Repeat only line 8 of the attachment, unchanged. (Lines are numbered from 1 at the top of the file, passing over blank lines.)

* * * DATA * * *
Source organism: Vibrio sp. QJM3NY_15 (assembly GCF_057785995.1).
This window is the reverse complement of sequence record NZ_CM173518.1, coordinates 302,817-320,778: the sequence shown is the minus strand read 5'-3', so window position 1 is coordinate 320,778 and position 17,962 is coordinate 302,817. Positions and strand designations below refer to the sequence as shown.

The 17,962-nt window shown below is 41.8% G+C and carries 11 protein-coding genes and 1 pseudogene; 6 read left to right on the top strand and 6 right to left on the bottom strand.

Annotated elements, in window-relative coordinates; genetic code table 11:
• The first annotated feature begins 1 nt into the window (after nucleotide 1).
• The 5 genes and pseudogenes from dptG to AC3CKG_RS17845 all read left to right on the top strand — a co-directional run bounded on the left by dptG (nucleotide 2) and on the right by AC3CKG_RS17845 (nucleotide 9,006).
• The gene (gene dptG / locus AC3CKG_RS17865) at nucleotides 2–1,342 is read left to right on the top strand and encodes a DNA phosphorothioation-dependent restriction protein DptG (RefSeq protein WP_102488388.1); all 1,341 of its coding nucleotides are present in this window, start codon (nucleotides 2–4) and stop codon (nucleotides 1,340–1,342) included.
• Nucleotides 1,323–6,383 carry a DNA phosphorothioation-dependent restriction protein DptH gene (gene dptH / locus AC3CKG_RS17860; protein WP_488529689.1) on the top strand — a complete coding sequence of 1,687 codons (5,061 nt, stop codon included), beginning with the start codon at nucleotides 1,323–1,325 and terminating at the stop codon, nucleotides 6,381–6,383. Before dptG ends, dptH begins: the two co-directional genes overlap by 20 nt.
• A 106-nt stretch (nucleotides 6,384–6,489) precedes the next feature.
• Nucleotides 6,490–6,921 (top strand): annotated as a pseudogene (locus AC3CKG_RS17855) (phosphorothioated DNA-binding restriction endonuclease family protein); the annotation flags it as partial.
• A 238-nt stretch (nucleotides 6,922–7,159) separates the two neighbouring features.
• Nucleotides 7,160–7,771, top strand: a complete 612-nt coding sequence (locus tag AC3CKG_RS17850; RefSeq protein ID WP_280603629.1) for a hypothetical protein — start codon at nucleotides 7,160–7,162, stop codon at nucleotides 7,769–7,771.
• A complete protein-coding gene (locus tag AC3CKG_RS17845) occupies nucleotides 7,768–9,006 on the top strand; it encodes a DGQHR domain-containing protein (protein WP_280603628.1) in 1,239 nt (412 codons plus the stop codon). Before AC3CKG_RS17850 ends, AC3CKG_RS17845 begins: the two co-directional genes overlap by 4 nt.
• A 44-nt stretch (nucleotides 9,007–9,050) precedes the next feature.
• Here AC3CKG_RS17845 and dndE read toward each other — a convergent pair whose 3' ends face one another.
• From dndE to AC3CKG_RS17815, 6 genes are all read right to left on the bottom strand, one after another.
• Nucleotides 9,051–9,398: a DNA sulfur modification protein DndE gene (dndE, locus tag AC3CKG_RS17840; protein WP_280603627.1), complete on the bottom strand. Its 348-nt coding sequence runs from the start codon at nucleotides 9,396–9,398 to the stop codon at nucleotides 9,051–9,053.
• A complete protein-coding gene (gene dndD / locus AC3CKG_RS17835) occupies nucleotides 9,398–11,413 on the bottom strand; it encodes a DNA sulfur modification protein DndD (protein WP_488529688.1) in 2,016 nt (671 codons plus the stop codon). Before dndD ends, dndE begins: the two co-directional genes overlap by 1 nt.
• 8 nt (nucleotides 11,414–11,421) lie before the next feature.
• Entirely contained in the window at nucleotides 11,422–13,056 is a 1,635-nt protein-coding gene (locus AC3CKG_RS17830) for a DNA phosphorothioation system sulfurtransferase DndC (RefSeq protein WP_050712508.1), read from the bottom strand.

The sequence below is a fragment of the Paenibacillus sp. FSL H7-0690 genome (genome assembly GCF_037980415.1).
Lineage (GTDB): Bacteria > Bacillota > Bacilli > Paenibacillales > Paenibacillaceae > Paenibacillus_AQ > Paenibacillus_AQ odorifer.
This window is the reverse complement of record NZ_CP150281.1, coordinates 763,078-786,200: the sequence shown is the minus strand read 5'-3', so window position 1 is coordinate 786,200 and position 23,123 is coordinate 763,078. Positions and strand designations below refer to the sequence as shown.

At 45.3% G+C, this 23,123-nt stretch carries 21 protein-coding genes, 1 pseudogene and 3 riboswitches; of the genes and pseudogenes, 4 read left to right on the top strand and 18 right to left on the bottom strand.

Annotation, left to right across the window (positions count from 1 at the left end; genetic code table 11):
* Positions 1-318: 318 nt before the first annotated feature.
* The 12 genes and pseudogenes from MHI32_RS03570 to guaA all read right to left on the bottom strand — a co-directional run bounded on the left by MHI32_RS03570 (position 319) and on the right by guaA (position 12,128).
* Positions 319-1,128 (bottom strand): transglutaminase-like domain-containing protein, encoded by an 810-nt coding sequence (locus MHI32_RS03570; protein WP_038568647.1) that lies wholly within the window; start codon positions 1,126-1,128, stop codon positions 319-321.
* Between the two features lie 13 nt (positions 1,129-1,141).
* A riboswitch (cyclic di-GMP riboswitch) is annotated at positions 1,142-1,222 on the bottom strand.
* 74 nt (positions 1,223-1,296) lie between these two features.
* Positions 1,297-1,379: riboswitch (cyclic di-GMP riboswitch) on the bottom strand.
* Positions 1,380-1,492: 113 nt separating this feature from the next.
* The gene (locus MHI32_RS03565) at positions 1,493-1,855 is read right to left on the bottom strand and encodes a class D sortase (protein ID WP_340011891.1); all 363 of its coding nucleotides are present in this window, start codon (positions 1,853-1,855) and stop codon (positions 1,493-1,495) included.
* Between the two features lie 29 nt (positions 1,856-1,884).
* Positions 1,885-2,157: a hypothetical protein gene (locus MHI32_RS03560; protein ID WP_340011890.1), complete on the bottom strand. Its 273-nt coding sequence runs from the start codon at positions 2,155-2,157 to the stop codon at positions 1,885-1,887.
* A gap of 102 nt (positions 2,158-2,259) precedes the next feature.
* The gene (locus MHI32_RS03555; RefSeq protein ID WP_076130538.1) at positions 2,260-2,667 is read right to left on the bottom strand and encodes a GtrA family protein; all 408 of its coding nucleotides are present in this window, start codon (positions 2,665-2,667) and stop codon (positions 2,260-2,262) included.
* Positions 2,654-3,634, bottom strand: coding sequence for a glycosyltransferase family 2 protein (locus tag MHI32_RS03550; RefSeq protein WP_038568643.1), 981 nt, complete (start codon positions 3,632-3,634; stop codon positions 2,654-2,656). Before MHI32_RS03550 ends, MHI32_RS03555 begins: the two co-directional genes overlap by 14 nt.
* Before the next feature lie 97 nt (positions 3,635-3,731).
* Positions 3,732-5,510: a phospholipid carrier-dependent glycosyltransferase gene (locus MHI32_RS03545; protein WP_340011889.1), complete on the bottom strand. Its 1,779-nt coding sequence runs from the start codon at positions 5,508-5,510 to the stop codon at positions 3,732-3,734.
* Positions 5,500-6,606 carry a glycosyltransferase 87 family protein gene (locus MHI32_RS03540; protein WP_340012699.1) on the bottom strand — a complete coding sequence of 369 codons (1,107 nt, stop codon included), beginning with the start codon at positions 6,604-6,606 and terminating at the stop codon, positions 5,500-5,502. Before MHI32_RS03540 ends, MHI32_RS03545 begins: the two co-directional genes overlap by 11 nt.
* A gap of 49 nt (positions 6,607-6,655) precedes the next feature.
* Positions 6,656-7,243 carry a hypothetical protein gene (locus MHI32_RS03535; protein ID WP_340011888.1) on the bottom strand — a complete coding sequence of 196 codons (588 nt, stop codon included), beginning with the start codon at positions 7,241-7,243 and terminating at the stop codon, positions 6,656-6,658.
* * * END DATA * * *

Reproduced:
• Nucleotides 1,323–6,383 carry a DNA phosphorothioation-dependent restriction protein DptH gene (gene dptH / locus AC3CKG_RS17860; protein WP_488529689.1) on the top strand — a complete coding sequence of 1,687 codons (5,061 nt, stop codon included), beginning with the start codon at nucleotides 1,323–1,325 and terminating at the stop codon, nucleotides 6,381–6,383. Before dptG ends, dptH begins: the two co-directional genes overlap by 20 nt.